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Landlord and tenant – residential

MEES – subletting

A T who sublets will then become an L for MEES purposes. It follows that if T occupies a sub-standard property then T will not be able to grant a sub-lease of the premises (unless T registers an exemption).

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HMOs – children included

The test for deciding whether a property is a house in multiple occupation depends on the number of ‘persons’ living there.

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L’s consent – assignment

 T had a long lease (999 years) of flats in a residential block. L’s consent was required to any assignment (not to be unreasonably withheld), but L refused to grant consent

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Energy efficiency – MEES

The MEES Regs are now in force (from 1 April 2018). Accordingly, it is now unlawful for an L in the private rented sector to grant a new domestic tenancy, or renew an existing one, if the property does not have an EPC of E (or better).

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MEES – buy-to-let

Buy-to-let investors should be aware that lenders may be unwilling to provide finance for the purchase of a non-compliant property (or may require that works be done to bring the property up to standard).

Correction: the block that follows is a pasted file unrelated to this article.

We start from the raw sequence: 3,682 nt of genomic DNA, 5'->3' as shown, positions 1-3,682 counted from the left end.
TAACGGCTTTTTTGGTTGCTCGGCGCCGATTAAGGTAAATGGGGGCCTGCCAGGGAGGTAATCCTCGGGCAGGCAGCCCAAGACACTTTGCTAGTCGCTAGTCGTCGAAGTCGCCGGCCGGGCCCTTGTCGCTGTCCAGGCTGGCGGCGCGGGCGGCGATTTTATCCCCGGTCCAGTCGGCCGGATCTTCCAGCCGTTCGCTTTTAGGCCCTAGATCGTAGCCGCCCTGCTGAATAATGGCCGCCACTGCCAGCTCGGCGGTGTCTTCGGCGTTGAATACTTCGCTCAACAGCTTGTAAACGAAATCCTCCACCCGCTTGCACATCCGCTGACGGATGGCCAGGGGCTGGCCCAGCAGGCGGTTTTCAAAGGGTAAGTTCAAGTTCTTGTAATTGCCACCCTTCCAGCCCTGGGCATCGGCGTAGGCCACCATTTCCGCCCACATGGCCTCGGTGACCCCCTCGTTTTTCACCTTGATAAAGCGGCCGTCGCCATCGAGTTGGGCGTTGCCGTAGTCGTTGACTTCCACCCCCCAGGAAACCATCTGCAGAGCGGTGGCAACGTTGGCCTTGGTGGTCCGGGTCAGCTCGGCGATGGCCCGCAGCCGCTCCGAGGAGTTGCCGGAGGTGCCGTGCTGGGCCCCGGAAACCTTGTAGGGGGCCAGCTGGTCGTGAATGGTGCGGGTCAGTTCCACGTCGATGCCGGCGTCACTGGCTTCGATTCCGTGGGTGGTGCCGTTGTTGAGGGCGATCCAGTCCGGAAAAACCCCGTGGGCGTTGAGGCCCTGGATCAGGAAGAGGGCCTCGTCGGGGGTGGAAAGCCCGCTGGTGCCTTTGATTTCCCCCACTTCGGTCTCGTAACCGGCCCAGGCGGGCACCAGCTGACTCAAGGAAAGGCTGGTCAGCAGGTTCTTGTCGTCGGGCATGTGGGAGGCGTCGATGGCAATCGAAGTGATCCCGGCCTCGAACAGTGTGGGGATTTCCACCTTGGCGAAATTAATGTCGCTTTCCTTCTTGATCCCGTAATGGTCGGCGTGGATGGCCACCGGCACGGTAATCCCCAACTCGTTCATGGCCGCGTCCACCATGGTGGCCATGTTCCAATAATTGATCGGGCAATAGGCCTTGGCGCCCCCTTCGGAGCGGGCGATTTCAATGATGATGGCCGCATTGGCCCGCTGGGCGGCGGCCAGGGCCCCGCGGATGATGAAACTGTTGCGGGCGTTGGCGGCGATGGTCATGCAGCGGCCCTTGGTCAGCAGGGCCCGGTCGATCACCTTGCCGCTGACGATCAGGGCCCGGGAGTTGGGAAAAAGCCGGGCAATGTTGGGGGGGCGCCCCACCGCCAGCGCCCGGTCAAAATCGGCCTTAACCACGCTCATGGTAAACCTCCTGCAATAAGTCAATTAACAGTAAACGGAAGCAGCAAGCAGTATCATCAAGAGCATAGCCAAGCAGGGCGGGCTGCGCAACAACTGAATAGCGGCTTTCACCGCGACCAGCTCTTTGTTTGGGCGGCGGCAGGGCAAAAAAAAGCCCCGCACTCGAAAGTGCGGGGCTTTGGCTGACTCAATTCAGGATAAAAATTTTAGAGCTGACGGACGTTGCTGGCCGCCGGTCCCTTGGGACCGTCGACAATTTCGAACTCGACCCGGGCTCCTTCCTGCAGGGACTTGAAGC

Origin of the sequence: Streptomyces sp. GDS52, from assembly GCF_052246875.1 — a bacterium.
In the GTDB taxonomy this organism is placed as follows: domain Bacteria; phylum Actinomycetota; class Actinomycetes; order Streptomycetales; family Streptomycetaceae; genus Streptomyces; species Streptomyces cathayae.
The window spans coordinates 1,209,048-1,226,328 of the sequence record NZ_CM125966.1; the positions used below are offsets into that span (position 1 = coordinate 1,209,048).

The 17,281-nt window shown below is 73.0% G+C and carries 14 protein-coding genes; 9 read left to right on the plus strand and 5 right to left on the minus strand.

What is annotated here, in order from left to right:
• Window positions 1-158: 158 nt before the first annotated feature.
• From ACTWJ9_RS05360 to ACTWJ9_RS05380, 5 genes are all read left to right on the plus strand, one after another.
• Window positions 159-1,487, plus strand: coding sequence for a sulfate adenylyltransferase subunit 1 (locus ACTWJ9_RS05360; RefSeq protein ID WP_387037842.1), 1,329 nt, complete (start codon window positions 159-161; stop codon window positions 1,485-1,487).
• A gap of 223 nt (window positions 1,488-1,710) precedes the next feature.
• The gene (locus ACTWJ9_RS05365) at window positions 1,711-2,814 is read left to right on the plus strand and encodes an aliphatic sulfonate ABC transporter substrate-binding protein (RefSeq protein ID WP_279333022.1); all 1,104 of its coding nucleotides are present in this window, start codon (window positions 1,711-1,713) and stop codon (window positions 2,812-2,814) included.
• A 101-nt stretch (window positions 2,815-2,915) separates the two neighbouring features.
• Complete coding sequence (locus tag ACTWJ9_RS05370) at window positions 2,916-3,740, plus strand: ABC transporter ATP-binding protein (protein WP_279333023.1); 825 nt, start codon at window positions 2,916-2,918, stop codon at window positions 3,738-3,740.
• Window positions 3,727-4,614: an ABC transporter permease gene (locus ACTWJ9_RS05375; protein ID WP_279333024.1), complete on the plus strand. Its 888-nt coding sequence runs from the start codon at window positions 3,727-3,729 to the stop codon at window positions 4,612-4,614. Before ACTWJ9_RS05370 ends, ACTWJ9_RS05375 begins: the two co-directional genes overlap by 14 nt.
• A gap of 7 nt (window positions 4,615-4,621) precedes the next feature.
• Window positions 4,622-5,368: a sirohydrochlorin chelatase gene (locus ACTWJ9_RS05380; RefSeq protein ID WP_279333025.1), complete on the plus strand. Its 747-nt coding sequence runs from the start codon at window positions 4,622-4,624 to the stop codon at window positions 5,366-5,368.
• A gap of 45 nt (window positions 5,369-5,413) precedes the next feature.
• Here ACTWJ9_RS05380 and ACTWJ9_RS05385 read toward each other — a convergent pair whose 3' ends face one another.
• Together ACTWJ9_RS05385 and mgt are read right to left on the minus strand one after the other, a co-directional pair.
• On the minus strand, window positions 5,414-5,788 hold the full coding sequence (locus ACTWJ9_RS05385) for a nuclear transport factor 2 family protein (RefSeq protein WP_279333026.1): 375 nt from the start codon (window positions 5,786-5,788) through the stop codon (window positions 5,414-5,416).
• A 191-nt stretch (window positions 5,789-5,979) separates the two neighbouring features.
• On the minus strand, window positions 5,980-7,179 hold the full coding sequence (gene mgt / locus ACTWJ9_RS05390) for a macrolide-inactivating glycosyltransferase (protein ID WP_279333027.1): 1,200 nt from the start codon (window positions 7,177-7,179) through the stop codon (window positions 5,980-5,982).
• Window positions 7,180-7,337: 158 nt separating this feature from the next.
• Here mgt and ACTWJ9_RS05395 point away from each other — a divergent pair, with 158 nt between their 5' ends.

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MEES – assured shortholds

The MEES Regs will apply to the grant of any new assured shorthold. But, what about existing assured shortholds?

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MEES – long leases

Thre is no reason, in principle, why a long lease should not come within the scope of MEES.

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Surrender – by law

A ‘surrender by law’ occurs when L or T carries out actions that are only compatible with a surrender (ie the ending) of the tenancy. Thus, it is the actions of the parties that count – not their intentions. If there is an act which is inconsistent with the continuation of the tenancy, so there is an unequivocal acceptance that the tenancy has ended, then that will be a surrender by law (even if that was not the intention).

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Periodic tenancy – new tenancy?

Suppose you have a monthly oral tenancy. At the end of each month, that periodic tenancy automatically continues. But, what is happening from a legal point of view: is it (i) a new tenancy that is granted every month, or (ii) the original tenancy remains in place but with a series of extensions?

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Enforcement – trespassers

Possession orders are generally obtained in the county court and enforced by a county court bailiff. But it is a common cause of frustration that L may have waited several months from issuing a claim to obtaining a possession order, and then face delays of up to 12 weeks for a bailiff appointment. In those circumstances, Ls often seek advice about using a High Court enforcement officer (HCEO). They market themselves as being faster and more effective, although they are more expensive (between £400–£900, compared with £120 for a bailiff). But, there are different procedures for using HCEOs, depending whether the possession claim is against a (i) trespasser, or (i) non-trespasser. In this note, we look at the position as regards trespassers.

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